The invention is further illustrated by the following example. Into each of three test-tubes was placed grams of epoxy resin intermediate corresponding generally to the formula:
0 R Cr CH-CH2O[GHz( JHCHzO]nCHz-CH CH2 wherein R is an aromatic radical, and n is such as to produce an average molecular weight of about 300, the epoxide equivalent of the monomer being about 185. To each test-tube was added 1 gram of one of the following compounds: 1,S-bisphenylenethiazolyl pentane; 1,2-bisphenylenethiazolyl ethane; and 1,Z-bisphenylenimidazolyl-1,2 dihydroxyethane. In each case the mixture displayed a pot life in excess of 80 hours. The three samples were cured for 6 hours at 130135 C. to reach in each case a Barcol hardness of 70-75. After 8 additional hours at the same temperature the Barcol hardness of each sample was in the range of 84 to 88.
The embodiments of the invention in which an exclusive property or privilege is claimed are defined as follows:
1. A cured epoxy resin composition containing a polyepoxide having at least two 1,2-epoxy groups per molecule and about 5% to by weight of said polyepoxide of a compound of the formula RX] 13) \O-AO/ (B\ R111 2 s N N wherein: A is selected from divalent C -C alkylene,
hydroxy-substituted alkylene, phenylene and methylsubstituted phenylene radicals,
20 B is selected from phenylene, naphthylene, and anthrylene radicals, adjacent carbon atoms of which complete a heterocyclic ring with D, C, and N, D is selected from the group consisting of S and NH, R and R are selected from the group consisting of hydrogen and C -C alkyl, aryl, alkaryl, and cycloalkyl radicals, and n is an integer in the range of 1 to 4. 2. The method of producing a cured epoxy material comprising mixing together a poly-epoxide having at least two 1,2-epoxy groups per molecule and 5% to 20% by weight of said polyepoxide of a compound of the formula wherein: A is selected from divalent C C alkylene,
hydroxy-substituted alkylene, phenylene and methylsubstituted phenylene radicals,
B is selected from phenylene, naphthylene and anthrylene radicals, adjacent carbon atoms of which complete a heterocyclic ring with D, C, and N,
D is selected from the group consisting of S and NH,
R and R are selected from the group consisting of hydrogen and C C alkyl, aryl, alkaryl, and cycloalkyl radicals, and n is an integer in the range of 1 to 4, for a time sufficient to cause the hardening of the polyepoxide.
3. A composition in accordance with claim 1 in which D is sulfur and A is selected from C -C alkylene and phenylene radicals.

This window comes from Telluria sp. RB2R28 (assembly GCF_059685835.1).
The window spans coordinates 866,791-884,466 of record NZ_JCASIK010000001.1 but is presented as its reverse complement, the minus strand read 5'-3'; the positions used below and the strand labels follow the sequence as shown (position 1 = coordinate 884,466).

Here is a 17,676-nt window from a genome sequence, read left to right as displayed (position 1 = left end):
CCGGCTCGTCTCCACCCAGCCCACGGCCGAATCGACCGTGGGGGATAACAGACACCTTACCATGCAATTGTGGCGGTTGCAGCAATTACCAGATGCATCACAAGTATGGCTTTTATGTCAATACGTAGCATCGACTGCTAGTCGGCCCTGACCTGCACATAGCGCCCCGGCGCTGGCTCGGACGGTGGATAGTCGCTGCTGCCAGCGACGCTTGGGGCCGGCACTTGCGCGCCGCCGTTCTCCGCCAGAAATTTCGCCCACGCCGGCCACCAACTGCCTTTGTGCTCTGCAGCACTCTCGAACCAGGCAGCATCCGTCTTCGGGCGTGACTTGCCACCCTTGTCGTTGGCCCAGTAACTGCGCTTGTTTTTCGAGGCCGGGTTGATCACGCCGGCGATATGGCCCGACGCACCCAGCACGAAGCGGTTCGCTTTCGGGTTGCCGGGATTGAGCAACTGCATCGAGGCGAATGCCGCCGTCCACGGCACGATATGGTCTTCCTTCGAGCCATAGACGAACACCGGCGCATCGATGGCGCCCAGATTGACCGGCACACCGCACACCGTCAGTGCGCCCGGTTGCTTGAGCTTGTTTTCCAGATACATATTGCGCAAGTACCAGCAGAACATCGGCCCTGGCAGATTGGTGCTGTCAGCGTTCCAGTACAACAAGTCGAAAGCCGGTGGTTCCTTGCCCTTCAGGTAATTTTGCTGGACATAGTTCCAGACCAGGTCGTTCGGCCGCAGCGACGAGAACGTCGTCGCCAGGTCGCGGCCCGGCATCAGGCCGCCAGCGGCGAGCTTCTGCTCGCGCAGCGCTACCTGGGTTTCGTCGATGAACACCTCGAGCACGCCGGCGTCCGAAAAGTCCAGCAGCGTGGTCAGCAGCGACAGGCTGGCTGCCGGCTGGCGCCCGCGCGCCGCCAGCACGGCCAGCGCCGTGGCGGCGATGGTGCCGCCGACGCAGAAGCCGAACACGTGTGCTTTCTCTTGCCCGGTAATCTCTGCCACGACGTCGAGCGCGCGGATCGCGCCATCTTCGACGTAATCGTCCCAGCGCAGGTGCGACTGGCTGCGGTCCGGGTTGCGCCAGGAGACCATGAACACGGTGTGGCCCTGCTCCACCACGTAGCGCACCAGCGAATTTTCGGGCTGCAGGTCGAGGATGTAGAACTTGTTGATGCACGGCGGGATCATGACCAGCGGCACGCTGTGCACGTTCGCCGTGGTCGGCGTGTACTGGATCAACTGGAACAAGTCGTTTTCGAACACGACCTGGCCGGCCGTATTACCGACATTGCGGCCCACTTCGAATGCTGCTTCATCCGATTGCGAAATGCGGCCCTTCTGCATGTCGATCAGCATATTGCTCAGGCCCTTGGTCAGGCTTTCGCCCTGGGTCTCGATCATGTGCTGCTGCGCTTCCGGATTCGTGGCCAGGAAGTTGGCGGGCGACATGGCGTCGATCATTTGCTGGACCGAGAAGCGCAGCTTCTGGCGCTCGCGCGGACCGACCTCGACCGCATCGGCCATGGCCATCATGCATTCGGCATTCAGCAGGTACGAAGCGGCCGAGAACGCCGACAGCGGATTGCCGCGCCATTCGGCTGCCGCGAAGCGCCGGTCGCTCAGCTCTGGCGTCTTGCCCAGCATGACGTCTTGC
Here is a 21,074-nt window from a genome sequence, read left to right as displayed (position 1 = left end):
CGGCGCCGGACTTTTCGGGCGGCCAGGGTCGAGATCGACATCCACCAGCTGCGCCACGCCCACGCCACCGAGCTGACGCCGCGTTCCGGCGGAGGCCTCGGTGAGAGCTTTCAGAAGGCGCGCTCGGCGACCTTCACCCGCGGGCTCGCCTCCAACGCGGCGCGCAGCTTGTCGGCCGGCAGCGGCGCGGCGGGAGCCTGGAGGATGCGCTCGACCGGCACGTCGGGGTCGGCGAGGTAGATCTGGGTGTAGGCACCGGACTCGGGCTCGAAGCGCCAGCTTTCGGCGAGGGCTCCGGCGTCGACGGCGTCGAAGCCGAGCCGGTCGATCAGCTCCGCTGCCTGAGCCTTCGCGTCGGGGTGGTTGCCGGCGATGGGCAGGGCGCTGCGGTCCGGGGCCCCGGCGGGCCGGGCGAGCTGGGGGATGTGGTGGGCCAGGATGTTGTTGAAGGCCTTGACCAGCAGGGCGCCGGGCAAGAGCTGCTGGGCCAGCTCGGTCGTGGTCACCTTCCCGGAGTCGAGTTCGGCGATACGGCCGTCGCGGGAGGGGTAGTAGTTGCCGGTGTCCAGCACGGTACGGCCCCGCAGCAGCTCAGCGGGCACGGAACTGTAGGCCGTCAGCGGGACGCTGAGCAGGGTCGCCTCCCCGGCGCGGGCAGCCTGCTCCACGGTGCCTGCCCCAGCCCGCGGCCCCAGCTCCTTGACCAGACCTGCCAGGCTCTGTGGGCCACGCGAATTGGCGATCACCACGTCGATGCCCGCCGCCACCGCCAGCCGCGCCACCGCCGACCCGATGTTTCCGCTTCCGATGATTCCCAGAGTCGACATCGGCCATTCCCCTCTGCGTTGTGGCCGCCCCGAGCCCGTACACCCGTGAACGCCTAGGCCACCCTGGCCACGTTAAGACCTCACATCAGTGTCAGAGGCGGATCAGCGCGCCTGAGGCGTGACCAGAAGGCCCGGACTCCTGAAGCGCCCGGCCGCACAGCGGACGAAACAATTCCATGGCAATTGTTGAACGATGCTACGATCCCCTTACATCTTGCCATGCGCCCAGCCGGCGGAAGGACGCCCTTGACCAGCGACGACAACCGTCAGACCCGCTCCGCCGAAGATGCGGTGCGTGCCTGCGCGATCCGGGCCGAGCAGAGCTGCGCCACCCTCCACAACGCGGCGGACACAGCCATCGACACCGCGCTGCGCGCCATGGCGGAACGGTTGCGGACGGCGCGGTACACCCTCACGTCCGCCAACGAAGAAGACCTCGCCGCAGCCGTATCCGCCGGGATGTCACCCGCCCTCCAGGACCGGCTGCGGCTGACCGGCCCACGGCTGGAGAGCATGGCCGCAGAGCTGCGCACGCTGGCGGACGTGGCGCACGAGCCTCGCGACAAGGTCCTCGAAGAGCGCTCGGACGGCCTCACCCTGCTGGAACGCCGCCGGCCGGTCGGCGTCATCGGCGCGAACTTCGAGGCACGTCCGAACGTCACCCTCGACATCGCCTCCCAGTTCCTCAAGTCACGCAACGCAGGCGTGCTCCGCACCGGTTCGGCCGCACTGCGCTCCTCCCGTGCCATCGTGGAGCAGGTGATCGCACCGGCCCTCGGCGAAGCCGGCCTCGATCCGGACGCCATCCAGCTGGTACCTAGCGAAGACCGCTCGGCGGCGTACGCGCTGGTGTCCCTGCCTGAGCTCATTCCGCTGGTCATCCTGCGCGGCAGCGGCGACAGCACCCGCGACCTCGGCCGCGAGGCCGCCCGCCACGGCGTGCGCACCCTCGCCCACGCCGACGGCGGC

4. A composition in accordance with claim 3 in which B is a phenylene radical.
5. A composition in accordance with claim 4 in which R and R are hydrogen.
6. A composition in accordance with claim 3 in which B is selected from naphthylene and anthrylene radicals.
7. A composition in accordance with claim 1 in which D is NH and A is selected from C -C alkylene and phenylene radicals.
on 8. A composition in accordance with claim 7 in which B is a phenylene radical.
9. A composition in accordance with claim 8 in which said polyepoxide is obtained from diand polyhydroxy aromatic compounds, B is selected from naphthylene and anthrylene radicals, and R and R are hydrogen.
10. A composition in accordance with claim 9 in which A is a phenylene radical.
11. A composition in accordance with claim 10 in which said polyepoxide is an aliphatic epoxy resin, B is a phenylene radical and A is a C C alkylene radical.
12. A composition in accordance with claim 11 in which R and R are C -C alkyl radicals.
13. The method in accordance with claim 2 in which D is sulfur and A is selected from C -C alkylene and phenylene radicals.
9 14. The method in accordance with claim 13 in which E is a phenylene radical.
15. The method in accordance with claim 14 in which R and R are hydrogen.
16. The method in accordance with claim 2 in which 5 D is NH and A is selected from C -C alkylene and phenylene radicals.
17. The method in accordance with claim 16 in which B is a phenylene radical.
18. The method in accordance With claim 17 in which said polyepoxide is obtained from diand polyhydroxy aromatic compounds, B is selected from naphthylene and anthrylene radicals, and R and R are hydrogen.
19. The method in accordance with claim 18 in which A is a phenylene radical.
Lee et al., Epoxy Resins, page 15 relied on, McGraW- Hill Book Co. Inc., New York, 1957.
WILLIAM H. SHORT, Primary Examiner.
15 T. D. KERWIN, Assistant Examiner.